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Re: Re: Ask the Expert: Introducing DSSD & Rack-Scale Flash

Q:How is the storage presented to the host: Object/LUN/NAS/SMB/NFS?

A: Hi "@AI..." thank you for your excellent question.  The D5 offers several ways for storage to be presented to the host.  Keep in mind that up to 48 hosts are redundantly connected to the D5 via PCIe I/O cables for maximum performance and for sharing the storage.   With that "PCIe Mesh Fabric" architecture in mind, for host connectivity, we offer three ways to configure and present DSSD D5 storage to your applications on your hosts:

DSSD Block Driver: DSSD created a high performance DSSD Block Driver interface that allows customers to use legacy block device applications without the need to modify their existing application I/O source code in any way.  There is also the “DSSD Block Service” running in the user space that handles the management of the data path.  To control which hosts can see which Block Devices, the concept of a DSSD volumes exists.  On the D5 appliance an administrator first creates volumes. Those volumes are assigned to hosts.  Once a host has a volume assigned, the host administrator can carve up D5 storage into objects of whatever size and of varying block lengths (512Byte and 4K to be usable by the Linux OS).

Once the host administrator has created these block objects, they next configure and start the DSSD Block Device Service.  Once the DSSD Block Device service is running on the host(s), a block device entry is made in /dev.  At this point your block device looks like any other block device and the device can be used as a raw device or you can create and mount a file system on it.  Here is an example from my D5 where I have created three separate block devices, each device is a 1TB device.  They are named dssd0000, dssd0001 and dssd0002 and are lncluded in the list of other block devices also installed in my host, such as the root directory and an SSD device installed in the server as well.


There are two other access methods that are available to applications for using DSSD D5 storage. The Flood Direct Memory API and via DSSD Plug-Ins.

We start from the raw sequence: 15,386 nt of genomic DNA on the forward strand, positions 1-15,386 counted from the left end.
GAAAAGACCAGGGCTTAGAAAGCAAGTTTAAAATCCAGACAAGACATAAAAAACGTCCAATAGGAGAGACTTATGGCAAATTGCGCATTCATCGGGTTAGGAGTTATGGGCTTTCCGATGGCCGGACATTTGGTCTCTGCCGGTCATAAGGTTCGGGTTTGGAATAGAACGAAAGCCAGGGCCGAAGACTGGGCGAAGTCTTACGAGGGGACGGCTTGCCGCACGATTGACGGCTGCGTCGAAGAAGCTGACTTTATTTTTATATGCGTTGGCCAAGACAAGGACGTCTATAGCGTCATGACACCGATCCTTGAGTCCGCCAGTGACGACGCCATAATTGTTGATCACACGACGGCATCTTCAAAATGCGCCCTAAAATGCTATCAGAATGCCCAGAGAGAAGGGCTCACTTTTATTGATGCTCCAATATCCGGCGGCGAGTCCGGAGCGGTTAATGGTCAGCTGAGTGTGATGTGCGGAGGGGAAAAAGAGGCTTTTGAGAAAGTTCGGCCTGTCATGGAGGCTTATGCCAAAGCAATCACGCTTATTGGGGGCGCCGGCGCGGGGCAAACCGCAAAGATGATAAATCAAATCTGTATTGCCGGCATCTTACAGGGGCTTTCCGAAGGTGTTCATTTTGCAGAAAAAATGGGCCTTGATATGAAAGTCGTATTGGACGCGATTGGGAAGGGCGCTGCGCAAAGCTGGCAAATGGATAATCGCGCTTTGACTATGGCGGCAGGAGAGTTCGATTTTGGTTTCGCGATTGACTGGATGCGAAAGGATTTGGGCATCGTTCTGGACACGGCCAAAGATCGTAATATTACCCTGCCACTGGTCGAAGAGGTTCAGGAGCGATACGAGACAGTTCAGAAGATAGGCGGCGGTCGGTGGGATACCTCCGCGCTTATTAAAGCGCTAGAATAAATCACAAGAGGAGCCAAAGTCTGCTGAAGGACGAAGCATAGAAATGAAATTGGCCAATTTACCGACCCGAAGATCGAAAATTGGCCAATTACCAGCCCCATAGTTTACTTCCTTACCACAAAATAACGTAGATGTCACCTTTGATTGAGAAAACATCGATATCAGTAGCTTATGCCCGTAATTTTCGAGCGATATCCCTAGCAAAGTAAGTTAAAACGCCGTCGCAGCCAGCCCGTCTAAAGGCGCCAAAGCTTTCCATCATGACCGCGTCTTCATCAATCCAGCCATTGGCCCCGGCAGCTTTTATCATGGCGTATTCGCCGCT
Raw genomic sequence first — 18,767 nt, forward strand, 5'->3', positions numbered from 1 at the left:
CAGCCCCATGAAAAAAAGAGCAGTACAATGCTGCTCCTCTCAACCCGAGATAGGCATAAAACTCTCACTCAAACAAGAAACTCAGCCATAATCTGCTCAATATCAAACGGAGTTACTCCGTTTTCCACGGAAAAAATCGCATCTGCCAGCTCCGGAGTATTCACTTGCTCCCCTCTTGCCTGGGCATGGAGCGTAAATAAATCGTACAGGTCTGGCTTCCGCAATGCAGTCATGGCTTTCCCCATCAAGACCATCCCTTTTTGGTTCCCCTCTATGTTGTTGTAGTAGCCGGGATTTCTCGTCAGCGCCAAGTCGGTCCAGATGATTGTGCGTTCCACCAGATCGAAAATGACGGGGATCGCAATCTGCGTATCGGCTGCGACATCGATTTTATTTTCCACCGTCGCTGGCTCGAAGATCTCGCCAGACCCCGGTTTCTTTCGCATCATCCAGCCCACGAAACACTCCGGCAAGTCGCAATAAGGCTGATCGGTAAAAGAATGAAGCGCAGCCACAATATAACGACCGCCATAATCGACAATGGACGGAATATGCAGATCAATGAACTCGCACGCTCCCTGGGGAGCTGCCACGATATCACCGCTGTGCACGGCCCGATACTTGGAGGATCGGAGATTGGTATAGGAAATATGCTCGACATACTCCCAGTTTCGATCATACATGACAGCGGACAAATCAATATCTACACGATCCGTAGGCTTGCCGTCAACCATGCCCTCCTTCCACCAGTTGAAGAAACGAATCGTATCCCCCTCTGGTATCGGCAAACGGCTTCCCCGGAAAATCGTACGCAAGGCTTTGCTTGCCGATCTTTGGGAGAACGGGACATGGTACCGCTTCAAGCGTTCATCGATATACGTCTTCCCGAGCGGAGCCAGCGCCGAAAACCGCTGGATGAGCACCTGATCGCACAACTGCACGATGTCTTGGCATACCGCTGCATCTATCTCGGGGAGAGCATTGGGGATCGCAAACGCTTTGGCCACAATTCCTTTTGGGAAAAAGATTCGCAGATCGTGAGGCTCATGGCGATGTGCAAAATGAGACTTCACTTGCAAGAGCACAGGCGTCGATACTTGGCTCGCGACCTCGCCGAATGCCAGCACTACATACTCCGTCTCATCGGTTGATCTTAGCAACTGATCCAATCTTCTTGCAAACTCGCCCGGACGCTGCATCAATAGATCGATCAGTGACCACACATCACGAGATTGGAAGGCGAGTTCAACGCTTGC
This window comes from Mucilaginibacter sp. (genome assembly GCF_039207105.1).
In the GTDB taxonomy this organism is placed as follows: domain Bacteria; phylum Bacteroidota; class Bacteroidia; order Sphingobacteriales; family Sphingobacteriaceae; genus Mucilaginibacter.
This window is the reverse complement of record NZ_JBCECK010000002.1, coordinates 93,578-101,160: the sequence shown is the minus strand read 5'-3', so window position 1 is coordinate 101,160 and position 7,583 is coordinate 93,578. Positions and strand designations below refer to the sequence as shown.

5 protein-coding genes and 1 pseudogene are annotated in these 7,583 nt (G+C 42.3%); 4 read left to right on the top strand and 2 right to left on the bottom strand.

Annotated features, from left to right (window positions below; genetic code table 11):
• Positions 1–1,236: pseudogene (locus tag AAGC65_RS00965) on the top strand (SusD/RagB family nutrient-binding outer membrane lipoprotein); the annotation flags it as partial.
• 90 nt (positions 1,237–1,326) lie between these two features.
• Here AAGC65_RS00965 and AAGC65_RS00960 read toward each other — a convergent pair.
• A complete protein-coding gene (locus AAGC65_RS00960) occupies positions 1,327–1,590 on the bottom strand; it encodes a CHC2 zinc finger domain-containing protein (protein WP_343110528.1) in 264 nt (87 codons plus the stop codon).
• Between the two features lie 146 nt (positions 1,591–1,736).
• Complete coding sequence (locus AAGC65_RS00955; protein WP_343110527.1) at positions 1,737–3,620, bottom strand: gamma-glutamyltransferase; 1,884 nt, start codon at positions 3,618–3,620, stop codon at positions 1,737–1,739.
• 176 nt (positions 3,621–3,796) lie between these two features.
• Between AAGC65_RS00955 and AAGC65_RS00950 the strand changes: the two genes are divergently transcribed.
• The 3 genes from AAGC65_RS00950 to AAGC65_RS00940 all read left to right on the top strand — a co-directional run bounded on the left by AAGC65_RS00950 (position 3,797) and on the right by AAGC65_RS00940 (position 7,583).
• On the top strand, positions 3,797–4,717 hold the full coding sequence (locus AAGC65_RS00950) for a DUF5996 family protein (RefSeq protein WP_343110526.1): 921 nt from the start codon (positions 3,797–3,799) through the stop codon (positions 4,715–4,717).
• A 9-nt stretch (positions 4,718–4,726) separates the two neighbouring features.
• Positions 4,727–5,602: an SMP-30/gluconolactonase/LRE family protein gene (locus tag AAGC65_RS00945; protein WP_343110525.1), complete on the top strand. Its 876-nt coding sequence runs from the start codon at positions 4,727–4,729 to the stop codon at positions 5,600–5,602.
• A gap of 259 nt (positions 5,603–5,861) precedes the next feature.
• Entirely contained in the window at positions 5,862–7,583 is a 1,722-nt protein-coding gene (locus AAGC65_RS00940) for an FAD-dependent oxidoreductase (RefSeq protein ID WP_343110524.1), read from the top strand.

Flood Direct Memory API: Any application can be modified, or new Applications can be developed to use the Flood Direct Memory API “verbs”.  All data is stored on the D5 as some type of an Object. The “libflood” API C-library includes commands to create, modify, destroy, read and write to objects.  A DSSD Block object can be accessed directly from an application using the Flood Direct Memory API, and achieve maximum D5 performance as opposed to using the DSSD Block Driver.

DSSD PLUG-INS: Essentially DSSD may create an API interface for certain categories of applications – like HDFS to allow the upper level application code to remain unchanged yet still provide direct objct access to the D5.  The key difference here is that DSSD can create API Plug-Ins or other common application interfaces for applications that support modification of their file system or I/O subsystem, as opposed to a customer “rolling their own API code”.

The first example of this is the DSSD Hadoop Plug-In that will be available at GA.  That Plug-In will enable HDFS distributions to install the DSSD Hadoop Plug-In and then make no changes to the upper level application interface.  On the back end the Plug-In will perform native D5 I/O and bypass the Kernel.    The first HDFS distribution that will be certified to use the DSSD Hadoop Plug-In is “Cloudera”.  Other certifications will be made available as they are completed. For example Pivotal, Hortonworks or any other HDFS distribution supporting standard Hadoop Plug-Ins. 

For More information I suggest going to our technology briefs linked on our DSSD web page.

Specifically checkout our "Modular Storage Architecture" tech brief:  the

On our portal you can access all of our DSSD D5 Documentation.  Here is a link to our DSSD Client Guide:

Review chapter 3 - Managing Clients.  There is a section in there that discusses the creation of block devices.

I hope this answers your question.  Look forward to more discussion!